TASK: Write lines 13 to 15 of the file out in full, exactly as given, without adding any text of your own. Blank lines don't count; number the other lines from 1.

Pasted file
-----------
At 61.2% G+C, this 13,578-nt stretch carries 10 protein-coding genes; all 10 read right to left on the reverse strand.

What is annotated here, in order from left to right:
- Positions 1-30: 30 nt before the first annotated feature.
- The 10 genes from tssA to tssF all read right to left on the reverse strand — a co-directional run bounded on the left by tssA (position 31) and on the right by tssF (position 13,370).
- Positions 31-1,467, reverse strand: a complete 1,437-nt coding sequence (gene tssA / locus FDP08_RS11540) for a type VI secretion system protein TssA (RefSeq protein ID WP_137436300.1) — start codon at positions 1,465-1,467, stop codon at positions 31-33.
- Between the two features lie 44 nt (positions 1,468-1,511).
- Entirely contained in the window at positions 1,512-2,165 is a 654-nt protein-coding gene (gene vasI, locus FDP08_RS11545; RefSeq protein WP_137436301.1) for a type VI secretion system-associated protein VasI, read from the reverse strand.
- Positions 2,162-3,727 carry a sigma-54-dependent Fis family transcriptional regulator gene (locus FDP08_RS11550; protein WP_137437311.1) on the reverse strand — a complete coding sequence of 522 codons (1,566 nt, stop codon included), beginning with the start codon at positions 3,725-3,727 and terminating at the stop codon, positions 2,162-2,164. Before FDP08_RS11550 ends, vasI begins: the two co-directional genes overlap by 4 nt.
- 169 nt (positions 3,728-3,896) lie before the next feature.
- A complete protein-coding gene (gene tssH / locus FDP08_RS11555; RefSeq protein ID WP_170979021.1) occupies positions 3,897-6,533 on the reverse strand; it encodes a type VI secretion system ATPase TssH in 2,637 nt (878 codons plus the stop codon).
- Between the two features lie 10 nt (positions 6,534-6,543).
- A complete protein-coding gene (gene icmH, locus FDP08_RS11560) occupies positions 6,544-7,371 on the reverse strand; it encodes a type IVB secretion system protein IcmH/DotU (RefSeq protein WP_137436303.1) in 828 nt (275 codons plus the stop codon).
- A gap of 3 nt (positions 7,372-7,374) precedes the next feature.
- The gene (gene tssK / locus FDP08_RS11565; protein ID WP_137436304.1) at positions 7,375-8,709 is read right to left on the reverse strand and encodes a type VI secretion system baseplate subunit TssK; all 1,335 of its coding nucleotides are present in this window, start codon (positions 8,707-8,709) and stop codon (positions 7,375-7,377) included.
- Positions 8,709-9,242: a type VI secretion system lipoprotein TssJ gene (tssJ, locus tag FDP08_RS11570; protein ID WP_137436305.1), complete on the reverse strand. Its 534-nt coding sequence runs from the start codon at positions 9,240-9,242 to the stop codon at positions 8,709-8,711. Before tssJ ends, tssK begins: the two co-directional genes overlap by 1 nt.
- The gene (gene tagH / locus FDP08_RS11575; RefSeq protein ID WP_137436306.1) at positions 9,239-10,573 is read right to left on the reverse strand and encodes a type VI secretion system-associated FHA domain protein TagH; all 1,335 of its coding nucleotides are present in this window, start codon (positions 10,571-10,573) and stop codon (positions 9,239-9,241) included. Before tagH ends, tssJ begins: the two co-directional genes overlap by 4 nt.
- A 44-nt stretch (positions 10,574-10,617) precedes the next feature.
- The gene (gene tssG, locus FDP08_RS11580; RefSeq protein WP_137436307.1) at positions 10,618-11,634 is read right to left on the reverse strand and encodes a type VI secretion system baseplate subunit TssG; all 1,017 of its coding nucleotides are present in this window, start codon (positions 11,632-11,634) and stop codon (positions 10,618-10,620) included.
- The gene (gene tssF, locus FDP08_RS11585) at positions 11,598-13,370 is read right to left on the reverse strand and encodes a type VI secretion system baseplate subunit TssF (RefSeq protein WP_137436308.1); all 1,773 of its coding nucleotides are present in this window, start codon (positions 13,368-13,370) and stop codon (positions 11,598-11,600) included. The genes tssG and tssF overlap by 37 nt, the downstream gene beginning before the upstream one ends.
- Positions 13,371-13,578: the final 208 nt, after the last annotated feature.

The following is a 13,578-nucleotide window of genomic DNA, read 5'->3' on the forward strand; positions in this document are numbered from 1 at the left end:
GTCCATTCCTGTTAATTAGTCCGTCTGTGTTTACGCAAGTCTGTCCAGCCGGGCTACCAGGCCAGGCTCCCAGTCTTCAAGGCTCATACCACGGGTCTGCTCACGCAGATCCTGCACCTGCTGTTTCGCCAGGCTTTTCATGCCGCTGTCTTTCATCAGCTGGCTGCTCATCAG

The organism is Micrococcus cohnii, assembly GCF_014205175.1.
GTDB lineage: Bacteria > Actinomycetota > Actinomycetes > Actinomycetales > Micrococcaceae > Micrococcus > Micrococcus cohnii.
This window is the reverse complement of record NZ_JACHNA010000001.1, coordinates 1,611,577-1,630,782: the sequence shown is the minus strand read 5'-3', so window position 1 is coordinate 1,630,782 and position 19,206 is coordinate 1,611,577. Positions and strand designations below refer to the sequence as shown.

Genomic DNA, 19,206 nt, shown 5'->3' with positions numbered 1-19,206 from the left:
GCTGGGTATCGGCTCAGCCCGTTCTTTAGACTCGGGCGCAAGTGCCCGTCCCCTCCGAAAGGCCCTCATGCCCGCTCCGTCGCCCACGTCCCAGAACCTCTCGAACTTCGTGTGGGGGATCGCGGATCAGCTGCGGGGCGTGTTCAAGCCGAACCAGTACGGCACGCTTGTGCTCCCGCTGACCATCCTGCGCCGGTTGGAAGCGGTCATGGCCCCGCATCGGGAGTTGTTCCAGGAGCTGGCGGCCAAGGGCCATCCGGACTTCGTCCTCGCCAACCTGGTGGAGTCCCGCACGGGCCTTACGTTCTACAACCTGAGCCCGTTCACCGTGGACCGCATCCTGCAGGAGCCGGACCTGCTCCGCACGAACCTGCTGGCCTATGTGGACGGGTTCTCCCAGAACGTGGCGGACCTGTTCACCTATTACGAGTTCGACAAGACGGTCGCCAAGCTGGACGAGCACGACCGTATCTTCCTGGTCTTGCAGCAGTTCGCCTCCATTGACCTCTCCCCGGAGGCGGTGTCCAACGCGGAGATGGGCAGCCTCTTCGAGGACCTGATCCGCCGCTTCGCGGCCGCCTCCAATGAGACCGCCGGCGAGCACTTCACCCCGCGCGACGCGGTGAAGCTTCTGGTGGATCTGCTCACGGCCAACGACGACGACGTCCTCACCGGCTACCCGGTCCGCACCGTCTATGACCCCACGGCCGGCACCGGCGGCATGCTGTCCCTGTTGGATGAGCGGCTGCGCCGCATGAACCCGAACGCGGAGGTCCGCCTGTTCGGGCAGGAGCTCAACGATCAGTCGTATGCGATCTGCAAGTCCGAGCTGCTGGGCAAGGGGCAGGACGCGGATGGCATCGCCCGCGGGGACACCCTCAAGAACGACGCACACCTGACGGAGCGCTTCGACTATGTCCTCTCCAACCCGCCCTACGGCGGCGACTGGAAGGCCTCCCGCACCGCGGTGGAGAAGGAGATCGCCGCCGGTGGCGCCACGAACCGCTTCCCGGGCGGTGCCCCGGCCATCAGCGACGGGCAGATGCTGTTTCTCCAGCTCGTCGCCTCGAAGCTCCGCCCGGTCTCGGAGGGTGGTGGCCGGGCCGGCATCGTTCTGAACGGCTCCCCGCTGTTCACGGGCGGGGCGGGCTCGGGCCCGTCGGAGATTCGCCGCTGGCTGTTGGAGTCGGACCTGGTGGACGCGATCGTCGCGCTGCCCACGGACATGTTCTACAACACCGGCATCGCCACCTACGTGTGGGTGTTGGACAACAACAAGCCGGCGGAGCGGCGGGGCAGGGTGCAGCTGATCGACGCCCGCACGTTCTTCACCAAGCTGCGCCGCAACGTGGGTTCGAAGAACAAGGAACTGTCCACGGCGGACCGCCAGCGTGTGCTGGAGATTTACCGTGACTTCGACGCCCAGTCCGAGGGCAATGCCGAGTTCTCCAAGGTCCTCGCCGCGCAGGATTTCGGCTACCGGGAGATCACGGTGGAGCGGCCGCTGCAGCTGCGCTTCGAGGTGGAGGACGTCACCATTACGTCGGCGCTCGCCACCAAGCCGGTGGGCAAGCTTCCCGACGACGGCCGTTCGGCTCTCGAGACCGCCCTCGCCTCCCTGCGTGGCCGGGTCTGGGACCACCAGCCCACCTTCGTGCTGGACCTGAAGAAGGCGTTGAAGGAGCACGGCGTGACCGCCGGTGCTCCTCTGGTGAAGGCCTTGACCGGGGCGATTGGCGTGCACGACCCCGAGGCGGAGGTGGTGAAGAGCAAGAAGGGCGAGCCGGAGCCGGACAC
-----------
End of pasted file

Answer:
- A gap of 3 nt (positions 7,372-7,374) precedes the next feature.
- The gene (gene tssK / locus FDP08_RS11565; protein ID WP_137436304.1) at positions 7,375-8,709 is read right to left on the reverse strand and encodes a type VI secretion system baseplate subunit TssK; all 1,335 of its coding nucleotides are present in this window, start codon (positions 8,707-8,709) and stop codon (positions 7,375-7,377) included.
- Positions 8,709-9,242: a type VI secretion system lipoprotein TssJ gene (tssJ, locus tag FDP08_RS11570; protein ID WP_137436305.1), complete on the reverse strand. Its 534-nt coding sequence runs from the start codon at positions 9,240-9,242 to the stop codon at positions 8,709-8,711. Before tssJ ends, tssK begins: the two co-directional genes overlap by 1 nt.